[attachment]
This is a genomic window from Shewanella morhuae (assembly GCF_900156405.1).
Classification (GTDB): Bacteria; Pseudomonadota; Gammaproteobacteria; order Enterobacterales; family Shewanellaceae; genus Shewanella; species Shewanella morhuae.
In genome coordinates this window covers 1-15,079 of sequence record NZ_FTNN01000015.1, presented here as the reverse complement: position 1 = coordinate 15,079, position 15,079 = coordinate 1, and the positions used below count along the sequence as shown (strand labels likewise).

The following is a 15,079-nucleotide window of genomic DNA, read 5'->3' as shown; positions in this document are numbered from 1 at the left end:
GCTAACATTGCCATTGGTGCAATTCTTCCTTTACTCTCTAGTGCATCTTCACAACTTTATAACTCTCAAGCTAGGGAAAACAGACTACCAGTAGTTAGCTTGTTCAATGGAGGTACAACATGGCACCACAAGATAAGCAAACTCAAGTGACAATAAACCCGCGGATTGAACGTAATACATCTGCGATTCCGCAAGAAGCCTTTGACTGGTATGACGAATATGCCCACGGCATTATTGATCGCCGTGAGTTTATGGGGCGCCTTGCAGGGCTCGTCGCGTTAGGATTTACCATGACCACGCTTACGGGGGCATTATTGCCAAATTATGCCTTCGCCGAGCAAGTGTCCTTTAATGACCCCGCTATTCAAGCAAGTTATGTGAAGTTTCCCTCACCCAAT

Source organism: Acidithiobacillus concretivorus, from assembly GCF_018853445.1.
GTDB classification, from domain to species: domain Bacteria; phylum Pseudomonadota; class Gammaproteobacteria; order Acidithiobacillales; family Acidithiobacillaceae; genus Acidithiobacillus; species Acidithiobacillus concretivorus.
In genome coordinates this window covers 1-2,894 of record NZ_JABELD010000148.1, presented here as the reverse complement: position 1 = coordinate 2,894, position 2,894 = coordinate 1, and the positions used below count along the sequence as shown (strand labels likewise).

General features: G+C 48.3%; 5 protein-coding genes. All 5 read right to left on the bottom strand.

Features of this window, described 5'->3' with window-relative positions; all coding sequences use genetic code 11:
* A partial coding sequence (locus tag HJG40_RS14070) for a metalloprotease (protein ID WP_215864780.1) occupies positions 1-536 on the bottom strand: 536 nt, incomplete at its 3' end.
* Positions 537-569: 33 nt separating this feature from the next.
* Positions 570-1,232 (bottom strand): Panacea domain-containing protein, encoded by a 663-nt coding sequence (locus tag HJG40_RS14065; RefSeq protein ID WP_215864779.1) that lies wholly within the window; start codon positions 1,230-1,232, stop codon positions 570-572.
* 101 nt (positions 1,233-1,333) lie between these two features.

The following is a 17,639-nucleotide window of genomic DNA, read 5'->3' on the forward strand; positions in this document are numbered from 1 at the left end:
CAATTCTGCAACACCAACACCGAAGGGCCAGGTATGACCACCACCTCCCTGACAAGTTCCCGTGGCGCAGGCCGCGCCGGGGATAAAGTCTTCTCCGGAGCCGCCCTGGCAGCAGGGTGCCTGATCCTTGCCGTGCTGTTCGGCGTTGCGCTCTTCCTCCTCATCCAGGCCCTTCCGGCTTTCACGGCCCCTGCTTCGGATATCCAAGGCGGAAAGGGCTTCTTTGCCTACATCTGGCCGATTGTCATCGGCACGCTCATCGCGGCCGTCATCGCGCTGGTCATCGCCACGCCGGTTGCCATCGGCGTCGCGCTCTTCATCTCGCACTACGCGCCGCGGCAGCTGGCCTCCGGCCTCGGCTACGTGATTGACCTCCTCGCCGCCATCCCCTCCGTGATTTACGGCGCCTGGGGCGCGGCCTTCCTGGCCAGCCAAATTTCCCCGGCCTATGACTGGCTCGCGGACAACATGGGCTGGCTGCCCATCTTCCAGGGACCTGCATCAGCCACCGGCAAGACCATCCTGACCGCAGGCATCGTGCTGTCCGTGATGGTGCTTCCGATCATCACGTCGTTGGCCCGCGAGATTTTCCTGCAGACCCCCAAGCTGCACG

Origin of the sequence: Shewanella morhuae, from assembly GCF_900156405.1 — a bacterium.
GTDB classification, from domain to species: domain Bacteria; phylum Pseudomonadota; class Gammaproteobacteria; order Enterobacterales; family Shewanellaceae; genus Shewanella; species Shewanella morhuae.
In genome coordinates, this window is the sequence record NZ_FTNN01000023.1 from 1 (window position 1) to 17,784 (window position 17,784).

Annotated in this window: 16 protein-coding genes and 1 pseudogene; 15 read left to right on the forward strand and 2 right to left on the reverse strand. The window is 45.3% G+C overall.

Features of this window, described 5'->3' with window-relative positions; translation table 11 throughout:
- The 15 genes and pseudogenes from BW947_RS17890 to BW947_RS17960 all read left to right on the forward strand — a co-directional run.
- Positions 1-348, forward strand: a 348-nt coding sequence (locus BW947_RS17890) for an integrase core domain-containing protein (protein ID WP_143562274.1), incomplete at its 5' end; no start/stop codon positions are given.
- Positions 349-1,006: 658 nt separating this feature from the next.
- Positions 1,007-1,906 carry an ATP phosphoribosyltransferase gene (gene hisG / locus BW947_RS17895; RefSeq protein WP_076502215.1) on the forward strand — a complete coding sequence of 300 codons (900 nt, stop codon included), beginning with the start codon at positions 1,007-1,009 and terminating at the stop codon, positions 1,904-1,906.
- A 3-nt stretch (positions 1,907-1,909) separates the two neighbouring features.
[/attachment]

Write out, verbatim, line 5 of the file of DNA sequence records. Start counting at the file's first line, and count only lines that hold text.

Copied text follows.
GCTAACATTGCCATTGGTGCAATTCTTCCTTTACTCTCTAGTGCATCTTCACAACTTTATAACTCTCAAGCTAGGGAAAACAGACTACCAGTAGTTAGCTTGTTCAATGGAGGTACAACATGGCACCACAAGATAAGCAAACTCAAGTGACAATAAACCCGCGGATTGAACGTAATACATCTGCGATTCCGCAAGAAGCCTTTGACTGGTATGACGAATATGCCCACGGCATTATTGATCGCCGTGAGTTTATGGGGCGCCTTGCAGGGCTCGTCGCGTTAGGATTTACCATGACCACGCTTACGGGGGCATTATTGCCAAATTATGCCTTCGCCGAGCAAGTGTCCTTTAATGACCCCGCTATTCAAGCAAGTTATGTGAAGTTTCCCTCACCCAAT